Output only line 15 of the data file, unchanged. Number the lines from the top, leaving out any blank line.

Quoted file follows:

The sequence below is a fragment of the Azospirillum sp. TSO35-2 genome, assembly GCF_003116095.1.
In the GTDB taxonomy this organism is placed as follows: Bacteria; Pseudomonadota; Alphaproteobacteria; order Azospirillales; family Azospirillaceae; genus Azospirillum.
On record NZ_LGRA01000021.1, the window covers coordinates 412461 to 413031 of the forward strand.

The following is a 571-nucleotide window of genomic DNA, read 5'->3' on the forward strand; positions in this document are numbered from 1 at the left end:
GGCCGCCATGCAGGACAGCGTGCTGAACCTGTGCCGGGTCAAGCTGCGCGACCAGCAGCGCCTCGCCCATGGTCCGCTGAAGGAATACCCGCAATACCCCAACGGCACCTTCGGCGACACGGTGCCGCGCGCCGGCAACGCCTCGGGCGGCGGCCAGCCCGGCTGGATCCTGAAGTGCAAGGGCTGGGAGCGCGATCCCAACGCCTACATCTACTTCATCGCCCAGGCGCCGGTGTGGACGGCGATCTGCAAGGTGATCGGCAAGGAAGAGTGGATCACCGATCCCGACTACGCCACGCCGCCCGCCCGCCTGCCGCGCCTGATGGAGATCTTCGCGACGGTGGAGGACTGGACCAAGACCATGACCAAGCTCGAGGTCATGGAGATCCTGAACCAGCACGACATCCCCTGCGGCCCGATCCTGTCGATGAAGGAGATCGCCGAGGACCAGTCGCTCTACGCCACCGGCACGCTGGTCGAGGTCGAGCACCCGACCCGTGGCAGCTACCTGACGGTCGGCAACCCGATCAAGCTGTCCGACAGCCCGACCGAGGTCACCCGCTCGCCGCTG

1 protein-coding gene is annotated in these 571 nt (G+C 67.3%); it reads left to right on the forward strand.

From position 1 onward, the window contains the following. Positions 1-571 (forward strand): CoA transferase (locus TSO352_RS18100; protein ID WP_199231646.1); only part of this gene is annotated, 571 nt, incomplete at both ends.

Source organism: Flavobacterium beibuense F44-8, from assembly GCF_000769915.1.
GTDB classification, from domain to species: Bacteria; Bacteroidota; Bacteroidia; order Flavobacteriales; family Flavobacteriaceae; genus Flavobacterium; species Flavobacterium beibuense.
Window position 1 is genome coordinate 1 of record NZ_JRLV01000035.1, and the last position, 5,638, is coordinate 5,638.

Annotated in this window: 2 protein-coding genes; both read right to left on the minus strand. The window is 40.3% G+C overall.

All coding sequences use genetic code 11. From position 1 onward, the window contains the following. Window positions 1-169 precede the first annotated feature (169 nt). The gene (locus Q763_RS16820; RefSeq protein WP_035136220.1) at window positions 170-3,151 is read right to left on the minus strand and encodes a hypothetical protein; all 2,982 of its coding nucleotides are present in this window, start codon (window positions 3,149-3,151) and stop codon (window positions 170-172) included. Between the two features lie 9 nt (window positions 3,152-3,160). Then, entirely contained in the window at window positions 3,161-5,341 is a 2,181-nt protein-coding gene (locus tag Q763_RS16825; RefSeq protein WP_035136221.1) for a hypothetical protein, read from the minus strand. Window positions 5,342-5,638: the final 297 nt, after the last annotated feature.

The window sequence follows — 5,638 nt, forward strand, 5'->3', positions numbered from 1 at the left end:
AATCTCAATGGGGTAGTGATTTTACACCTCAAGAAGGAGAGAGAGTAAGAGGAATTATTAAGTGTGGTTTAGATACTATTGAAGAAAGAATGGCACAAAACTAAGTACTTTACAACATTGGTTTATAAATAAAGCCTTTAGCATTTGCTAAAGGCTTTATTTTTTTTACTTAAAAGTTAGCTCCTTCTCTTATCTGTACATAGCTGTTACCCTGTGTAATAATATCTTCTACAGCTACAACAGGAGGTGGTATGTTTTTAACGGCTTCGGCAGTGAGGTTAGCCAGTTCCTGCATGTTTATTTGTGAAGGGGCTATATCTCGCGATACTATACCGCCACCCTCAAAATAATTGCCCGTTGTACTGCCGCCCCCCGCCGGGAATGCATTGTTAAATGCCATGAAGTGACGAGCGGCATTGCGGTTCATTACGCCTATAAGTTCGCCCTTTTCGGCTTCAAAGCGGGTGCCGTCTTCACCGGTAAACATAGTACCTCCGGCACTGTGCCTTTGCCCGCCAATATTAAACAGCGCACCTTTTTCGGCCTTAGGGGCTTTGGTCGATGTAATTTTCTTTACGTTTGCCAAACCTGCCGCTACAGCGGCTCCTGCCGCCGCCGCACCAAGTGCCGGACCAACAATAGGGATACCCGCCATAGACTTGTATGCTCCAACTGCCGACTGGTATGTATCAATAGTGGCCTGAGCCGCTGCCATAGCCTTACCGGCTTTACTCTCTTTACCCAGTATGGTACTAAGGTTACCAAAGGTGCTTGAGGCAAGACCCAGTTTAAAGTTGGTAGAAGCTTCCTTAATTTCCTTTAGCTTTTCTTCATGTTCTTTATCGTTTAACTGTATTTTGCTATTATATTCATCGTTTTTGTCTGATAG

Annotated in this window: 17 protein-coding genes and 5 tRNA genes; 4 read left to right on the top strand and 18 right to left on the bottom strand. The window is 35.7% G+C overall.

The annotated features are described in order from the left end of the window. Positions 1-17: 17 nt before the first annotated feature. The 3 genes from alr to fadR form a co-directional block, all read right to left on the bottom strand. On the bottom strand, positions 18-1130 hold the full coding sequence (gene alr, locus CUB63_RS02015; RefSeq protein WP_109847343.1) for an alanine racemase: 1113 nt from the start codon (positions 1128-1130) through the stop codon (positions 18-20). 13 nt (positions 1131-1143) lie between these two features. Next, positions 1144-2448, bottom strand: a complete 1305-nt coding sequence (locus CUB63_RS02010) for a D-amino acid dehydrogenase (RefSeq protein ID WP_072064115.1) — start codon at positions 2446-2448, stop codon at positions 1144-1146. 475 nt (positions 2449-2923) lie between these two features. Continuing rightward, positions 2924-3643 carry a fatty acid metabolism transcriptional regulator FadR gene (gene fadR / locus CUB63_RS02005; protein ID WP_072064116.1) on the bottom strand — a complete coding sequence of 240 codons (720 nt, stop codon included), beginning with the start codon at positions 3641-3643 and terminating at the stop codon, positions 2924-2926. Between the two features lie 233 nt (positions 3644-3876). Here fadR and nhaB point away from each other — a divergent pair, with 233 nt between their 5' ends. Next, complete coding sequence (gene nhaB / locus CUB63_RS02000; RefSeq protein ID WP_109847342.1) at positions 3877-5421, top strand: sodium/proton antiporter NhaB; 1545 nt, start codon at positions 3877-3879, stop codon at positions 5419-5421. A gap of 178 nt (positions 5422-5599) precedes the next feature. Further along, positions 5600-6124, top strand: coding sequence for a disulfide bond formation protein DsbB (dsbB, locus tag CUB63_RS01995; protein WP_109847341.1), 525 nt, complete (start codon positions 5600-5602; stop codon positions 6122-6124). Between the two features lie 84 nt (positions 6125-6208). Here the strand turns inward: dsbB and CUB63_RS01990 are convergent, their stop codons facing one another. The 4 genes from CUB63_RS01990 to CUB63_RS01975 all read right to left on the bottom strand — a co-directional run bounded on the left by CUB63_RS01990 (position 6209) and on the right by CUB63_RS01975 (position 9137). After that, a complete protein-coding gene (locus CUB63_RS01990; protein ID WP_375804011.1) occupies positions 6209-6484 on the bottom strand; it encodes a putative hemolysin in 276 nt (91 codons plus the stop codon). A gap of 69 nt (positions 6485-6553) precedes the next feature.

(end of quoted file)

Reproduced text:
Annotated in this window: 17 protein-coding genes and 5 tRNA genes; 4 read left to right on the top strand and 18 right to left on the bottom strand. The window is 35.7% G+C overall.